Wednesday, January 18, 2006

Waltz in a Minor Key

I signed up to bring snacks to my son's class today, so on Monday I picked up a few things. However, I neglected to buy apple juice. This morning, determined to rectify my egregious oversight, I woke up early, gave the kiddo his breakfast, gave him a bath, gave myself a once-over, and we were out the door about fifteen minutes earlier than we'd ever been on our best day.

We successfully completed our mission, and despite my running my grocery store card (instead of my credit card) through the machine and causing a minor backup in the checkout line, and despite my making a wrong turn minutes later because my caffeine-deprived brain thought we were going to the mall, we managed to arrive at the kiddo's school with about four minutes to spare. I deposited the snacks in the kitchen area and helped my son onto a pair of Romper Stompers while hoping he wouldn't fall backward and crack his head on the brick fireplace behind him. (Yep, his class is in a community room that has a kitchen and a fireplace.)

Miss Debbie, the kiddo's teacher, checked out the snacks and thanked me from across the room. Then she moseyed over and said, "You know, the kiddo never eats anything at snacktime. Ever. But I thought maybe today, since you'd brought the snacks, maybe these are things he'll eat...?" It wasn't an accusation by any means; she seemed a bit concerned. I explained to her that the kiddo would likely eat the Cheeze-Its and apple juice, but would probably not like the graham crackers and string cheese, and that I'd explained to him that we had to try to get things that everyone, or at least most of the kids, would eat. I was kinda surprised to hear that the kiddo never eats at snacktime. Nonetheless, I told Miss Debbie that if the kiddo chose not to eat what was provided, that was fine with me. Maybe I'll tell her about our relatively new "try one new food each week" rule, which is currently going over like a fart in church.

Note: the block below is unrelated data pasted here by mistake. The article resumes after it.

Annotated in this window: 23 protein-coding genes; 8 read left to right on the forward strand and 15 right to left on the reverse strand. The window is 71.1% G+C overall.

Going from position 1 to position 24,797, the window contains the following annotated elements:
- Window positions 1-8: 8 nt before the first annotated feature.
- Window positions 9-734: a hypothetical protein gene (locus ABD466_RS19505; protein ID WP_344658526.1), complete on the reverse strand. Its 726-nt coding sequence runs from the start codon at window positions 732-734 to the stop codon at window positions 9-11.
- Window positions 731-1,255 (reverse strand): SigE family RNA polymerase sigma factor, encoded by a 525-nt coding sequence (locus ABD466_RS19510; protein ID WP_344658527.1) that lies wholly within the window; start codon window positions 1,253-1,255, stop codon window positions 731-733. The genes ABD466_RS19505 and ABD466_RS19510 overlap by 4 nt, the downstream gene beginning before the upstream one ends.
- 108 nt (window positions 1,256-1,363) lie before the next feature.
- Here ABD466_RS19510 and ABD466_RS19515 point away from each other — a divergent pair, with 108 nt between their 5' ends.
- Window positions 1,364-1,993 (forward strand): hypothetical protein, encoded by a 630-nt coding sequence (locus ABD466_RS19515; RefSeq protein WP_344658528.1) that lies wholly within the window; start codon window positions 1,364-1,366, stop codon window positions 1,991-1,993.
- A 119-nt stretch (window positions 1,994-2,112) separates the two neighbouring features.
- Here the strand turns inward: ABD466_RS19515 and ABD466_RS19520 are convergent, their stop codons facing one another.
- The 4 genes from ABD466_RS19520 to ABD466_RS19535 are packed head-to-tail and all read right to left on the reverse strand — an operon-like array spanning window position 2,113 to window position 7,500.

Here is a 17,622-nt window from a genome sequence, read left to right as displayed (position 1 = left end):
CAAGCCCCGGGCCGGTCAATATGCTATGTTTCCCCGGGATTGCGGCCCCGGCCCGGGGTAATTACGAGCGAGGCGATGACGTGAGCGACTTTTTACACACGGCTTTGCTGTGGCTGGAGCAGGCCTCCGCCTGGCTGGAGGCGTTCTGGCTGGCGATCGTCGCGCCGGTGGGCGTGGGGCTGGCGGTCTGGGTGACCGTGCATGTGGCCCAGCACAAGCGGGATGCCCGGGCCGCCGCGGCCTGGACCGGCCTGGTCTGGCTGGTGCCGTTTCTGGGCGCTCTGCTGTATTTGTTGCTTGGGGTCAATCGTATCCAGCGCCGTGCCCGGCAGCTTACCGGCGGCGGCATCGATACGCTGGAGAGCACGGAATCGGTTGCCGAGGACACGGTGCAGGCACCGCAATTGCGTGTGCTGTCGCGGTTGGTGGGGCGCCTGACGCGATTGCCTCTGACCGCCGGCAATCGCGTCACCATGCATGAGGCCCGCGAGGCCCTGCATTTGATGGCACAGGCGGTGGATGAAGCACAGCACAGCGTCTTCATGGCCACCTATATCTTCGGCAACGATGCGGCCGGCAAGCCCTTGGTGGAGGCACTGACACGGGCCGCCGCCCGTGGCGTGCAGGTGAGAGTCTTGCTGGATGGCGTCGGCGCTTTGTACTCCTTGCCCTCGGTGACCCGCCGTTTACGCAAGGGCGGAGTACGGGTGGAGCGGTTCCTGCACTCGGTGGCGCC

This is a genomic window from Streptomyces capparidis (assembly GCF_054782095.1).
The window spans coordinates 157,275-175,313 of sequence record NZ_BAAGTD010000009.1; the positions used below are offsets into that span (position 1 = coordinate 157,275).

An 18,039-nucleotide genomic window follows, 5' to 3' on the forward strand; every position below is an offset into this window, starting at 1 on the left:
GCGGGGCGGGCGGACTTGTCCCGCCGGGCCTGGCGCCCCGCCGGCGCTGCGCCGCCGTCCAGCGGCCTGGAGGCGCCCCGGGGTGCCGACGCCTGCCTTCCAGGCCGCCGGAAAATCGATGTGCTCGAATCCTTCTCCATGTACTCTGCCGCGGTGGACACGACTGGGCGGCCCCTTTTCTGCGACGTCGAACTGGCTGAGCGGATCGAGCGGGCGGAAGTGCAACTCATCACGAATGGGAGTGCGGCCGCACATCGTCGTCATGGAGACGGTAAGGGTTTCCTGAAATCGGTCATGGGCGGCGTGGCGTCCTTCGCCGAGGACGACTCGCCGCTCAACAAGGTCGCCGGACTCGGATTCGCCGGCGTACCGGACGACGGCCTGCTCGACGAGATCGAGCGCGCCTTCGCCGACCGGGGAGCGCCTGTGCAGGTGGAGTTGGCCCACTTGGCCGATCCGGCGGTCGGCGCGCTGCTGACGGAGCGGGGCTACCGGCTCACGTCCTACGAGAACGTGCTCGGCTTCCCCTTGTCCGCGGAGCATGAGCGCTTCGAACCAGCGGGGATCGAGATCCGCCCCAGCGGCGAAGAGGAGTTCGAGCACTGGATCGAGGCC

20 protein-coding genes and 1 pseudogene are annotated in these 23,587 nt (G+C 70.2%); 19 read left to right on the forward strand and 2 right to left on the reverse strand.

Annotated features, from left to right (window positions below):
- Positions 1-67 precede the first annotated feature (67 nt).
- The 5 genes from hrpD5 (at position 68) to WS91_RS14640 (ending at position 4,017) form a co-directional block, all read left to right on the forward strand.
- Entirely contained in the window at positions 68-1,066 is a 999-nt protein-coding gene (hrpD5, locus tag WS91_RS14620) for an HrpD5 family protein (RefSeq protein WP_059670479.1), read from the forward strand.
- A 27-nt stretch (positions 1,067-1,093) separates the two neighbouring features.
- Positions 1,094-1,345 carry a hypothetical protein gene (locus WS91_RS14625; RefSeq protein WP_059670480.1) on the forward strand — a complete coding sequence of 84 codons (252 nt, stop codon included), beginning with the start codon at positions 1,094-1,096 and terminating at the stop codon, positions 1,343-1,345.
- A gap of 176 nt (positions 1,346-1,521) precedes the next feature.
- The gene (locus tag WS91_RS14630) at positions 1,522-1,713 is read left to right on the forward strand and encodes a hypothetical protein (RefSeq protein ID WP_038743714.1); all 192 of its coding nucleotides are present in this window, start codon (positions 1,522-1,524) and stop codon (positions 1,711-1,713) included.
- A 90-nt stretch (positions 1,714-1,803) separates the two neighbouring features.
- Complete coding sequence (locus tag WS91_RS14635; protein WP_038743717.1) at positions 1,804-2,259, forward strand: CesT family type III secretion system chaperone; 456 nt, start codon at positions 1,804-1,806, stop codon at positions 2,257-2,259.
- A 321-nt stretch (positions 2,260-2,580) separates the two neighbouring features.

Anyway, I kissed the kiddo, who'd already forgotten who I was, and headed out to the car. Bank. Caffeine. I used to have a friend who complained that the two and a half hours that her child was in preschool wasn't enough time for her to get anything done, but I haven't found that to be the case for me so far. Anyway, for some reason, the coffee place next to the bank was closed (it's family owned and operates on its own schedule), so I drove through a fast-food joint, figuring I could get bad food and bad coffee for the same price as a good cup of coffee elsewhere. Not wanting to go straight home and devour my bad food and bad coffee at my desk, I decided to continue up the street and make a U-turn so I could park in a spot overlooking the lake.

I left the engine running and turned on the air conditioning. Yes, I could've taken off my pleather jacket, but I was intent on my ongoing experiment to determine which combination of cream and sugar successfully masks the bitter, mineral taste of cheap coffee made with local tap water. (Results to date: inconclusive.) An elderly man with a Shih-Tzu walked by, and as I gazed at the lake, I wondered why the water level was so low. Really, it's the lowest I've seen in the two and a half years or so that I've been here. I suppose it's the lack of rain, although technically the lake is a reservoir attached to the water (secondary?) treatment plant, and I didn't think the rain was solely responsible for keeping up the water level. If the lack of rain is to blame, though, the area will look a lot different this summer when the weather really heats up and the water level drops even further.